Tupac’s been on my mind for a couple of reasons. First off, yesterday (September 7th), marked the 14th anniversary of the night he was shot in Las Vegas, an event that led to his passing six days later. Two, a lot of blog and news outlets were buzzing about what I originally thought was a seemingly offhand comment made by Mike Tyson in which he regretted never having smoked weed with ‘Pac. It wasn’t until earlier this morning that I realized that there’s a documentary called “One Night in Vegas” that explores a night that will entwine the two forever-after all, ‘Pac was in Vegas on that fateful September to attend a Tyson fight, and one of the theories about ‘Pac’s murder explores the possibility that a tussle in the lobby of the MGM Grand, the venue where the fight took place, between his camp and a gang member named Orlando Anderson is what eventually led to the shooting that took his life. My man GG discusses the documentary as well as his own feelings toward Tupac and Tyson in an excellent article on Sonicclash, an article that inspired me to write this piece, which I initially pegged as a short “Hump Day Flashback”, using Digital Underground’s “Same Song” (the track that marked ‘Pac’s rhyming and video debut) as the focal point.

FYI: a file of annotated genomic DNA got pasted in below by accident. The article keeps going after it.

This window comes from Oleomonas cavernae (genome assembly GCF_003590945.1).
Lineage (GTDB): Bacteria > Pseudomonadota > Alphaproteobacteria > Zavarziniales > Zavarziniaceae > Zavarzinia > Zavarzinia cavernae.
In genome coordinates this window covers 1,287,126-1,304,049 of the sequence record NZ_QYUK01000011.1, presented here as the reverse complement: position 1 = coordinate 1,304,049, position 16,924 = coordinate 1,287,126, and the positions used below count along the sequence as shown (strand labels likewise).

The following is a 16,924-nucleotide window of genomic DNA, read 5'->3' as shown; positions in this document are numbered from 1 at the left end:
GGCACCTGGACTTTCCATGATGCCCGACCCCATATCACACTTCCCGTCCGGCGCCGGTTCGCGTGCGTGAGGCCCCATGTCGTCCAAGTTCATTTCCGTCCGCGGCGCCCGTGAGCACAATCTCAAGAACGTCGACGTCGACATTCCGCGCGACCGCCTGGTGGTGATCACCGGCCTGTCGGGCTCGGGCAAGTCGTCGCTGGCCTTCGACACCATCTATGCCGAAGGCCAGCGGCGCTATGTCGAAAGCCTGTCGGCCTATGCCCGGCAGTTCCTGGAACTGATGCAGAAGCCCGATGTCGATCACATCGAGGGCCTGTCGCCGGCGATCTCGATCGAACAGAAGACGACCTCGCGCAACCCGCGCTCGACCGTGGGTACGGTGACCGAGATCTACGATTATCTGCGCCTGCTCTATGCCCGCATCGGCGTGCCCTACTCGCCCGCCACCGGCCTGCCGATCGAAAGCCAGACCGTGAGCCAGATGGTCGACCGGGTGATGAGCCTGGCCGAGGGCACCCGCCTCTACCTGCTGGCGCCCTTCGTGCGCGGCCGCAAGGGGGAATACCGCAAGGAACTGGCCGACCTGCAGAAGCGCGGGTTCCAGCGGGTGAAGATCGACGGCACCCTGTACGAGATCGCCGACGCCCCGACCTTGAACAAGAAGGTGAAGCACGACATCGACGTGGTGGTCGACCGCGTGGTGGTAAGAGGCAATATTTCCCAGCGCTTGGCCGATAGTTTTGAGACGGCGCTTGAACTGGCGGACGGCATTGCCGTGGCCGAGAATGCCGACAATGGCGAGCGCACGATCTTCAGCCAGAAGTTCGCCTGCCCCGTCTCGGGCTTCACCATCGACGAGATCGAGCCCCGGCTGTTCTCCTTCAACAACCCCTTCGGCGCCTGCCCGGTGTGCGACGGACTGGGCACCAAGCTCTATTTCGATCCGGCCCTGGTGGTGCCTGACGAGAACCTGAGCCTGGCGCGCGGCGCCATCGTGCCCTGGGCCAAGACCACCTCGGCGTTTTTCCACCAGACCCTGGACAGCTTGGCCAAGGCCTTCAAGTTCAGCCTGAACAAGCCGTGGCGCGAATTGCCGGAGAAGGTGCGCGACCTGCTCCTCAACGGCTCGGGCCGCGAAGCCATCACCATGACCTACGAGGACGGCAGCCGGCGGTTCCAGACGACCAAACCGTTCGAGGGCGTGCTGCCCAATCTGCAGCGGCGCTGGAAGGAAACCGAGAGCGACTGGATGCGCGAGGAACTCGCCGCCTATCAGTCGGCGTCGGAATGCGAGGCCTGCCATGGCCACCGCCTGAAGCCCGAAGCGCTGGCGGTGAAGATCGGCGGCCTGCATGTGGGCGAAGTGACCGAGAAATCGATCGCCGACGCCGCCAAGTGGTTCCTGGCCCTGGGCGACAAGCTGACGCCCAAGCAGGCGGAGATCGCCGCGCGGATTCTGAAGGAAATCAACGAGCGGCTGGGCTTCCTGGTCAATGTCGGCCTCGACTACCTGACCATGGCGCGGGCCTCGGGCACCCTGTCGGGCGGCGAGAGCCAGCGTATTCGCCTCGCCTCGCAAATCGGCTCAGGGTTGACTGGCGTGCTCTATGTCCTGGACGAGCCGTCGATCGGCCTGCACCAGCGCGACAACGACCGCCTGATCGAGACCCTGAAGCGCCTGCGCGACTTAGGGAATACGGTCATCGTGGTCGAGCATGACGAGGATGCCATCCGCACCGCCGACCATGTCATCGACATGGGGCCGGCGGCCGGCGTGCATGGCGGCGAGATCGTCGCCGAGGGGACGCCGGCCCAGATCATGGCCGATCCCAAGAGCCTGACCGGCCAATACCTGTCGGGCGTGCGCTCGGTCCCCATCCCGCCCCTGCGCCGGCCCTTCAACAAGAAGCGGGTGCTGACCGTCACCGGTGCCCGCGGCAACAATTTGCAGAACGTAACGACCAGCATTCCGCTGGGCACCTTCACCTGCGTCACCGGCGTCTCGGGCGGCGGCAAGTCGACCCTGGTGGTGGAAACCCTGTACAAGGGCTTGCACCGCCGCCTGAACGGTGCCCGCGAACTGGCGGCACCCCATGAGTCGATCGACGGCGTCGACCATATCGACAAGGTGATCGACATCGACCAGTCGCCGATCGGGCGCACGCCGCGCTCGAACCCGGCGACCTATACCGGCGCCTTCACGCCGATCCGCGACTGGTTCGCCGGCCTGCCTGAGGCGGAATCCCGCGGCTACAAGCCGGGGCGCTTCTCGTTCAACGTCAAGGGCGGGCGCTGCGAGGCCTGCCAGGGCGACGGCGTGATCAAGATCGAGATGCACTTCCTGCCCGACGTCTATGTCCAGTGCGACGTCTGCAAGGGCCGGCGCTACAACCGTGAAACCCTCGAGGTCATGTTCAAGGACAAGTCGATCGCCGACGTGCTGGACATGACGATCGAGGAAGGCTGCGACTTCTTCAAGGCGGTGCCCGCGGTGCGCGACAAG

Tupac’s legacy is more complicated than it seems at first glance, or more aptly, it’s more complicated than lowest-common-denominator journalism or revisionist history might lead you to believe. He’s undeniably an iconic figure in hip-hop as well as pop culture (this despite being, at best, a mediocre emcee). He was the first major rap star to meet an untimely demise, and the remnants of his legacy have loomed large over his chosen genre-after all, ‘Pac was the guy who made the “thug” pop-friendly. Everyone from Ja Rule to DMX to Eminem has used portions of the persona ‘Pac created to build their own iconography. ‘Pac was also the dude who brought the “live fast, die young, leave a good-looking corpse” ethos to urban popular culture. For better or for worse, Tupac also started the trend of incarceration being a good career move for emcees, a trend still duplicated these days by T.I. and Lil Wayne. Safe to say, at least from a pop-culture standpoint, Tupac’s death was every bit as important, actually-probably MORE important, than Kurt Cobain’s just 2 1/2 years before.